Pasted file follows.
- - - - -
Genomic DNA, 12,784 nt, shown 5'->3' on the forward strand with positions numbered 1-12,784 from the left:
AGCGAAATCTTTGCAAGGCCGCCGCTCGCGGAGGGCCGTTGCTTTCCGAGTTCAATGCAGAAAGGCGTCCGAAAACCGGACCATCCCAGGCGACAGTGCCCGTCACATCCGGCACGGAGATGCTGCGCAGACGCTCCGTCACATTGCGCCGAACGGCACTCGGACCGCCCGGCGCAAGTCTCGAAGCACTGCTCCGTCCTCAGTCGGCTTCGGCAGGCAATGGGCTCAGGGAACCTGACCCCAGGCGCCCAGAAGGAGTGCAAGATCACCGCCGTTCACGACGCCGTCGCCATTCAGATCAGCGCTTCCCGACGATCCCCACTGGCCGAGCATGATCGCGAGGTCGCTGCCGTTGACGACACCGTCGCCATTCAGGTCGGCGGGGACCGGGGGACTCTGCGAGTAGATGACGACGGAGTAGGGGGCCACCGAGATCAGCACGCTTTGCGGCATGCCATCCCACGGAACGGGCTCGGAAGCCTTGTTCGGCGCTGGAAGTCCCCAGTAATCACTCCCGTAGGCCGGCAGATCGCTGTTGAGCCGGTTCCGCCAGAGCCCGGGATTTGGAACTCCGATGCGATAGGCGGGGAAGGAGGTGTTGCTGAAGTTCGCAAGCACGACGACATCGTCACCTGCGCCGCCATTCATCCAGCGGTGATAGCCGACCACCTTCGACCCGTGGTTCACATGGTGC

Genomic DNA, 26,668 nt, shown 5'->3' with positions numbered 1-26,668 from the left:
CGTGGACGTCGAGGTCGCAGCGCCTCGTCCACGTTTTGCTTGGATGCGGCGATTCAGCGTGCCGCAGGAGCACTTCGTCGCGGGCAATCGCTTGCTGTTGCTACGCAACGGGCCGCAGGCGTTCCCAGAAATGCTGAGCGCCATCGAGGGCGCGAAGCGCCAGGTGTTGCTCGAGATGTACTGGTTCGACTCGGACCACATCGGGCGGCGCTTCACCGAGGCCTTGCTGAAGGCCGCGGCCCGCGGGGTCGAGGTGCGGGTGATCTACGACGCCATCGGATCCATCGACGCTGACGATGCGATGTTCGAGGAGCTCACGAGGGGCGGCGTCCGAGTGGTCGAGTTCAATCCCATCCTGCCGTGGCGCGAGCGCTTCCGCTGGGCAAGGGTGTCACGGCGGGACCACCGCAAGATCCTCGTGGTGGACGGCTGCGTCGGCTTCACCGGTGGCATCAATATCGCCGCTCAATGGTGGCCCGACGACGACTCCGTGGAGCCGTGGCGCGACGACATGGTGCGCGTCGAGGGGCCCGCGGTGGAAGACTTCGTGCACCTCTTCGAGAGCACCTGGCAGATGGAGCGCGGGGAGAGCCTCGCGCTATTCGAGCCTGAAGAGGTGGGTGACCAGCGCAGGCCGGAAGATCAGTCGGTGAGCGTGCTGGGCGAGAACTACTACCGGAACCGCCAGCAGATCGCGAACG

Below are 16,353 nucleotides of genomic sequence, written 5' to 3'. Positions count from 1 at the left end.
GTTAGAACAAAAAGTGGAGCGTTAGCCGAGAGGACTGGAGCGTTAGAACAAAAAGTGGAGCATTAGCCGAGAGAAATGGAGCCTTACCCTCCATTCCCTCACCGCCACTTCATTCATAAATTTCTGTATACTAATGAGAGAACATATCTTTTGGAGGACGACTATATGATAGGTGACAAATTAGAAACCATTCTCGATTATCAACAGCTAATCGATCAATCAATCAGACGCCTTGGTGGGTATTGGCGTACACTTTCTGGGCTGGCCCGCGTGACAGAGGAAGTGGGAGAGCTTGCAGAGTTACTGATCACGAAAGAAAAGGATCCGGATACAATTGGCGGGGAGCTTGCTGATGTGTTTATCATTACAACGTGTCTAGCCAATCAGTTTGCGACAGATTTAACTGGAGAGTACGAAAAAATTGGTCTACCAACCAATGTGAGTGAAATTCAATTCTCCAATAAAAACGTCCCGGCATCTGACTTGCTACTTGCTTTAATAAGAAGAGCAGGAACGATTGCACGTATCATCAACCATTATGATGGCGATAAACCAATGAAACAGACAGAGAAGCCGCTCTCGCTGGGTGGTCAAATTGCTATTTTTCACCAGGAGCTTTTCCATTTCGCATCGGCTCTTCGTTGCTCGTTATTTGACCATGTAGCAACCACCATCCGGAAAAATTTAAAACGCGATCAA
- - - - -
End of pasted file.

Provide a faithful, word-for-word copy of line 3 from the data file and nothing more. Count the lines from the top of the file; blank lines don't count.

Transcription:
Genomic DNA, 26,668 nt, shown 5'->3' with positions numbered 1-26,668 from the left: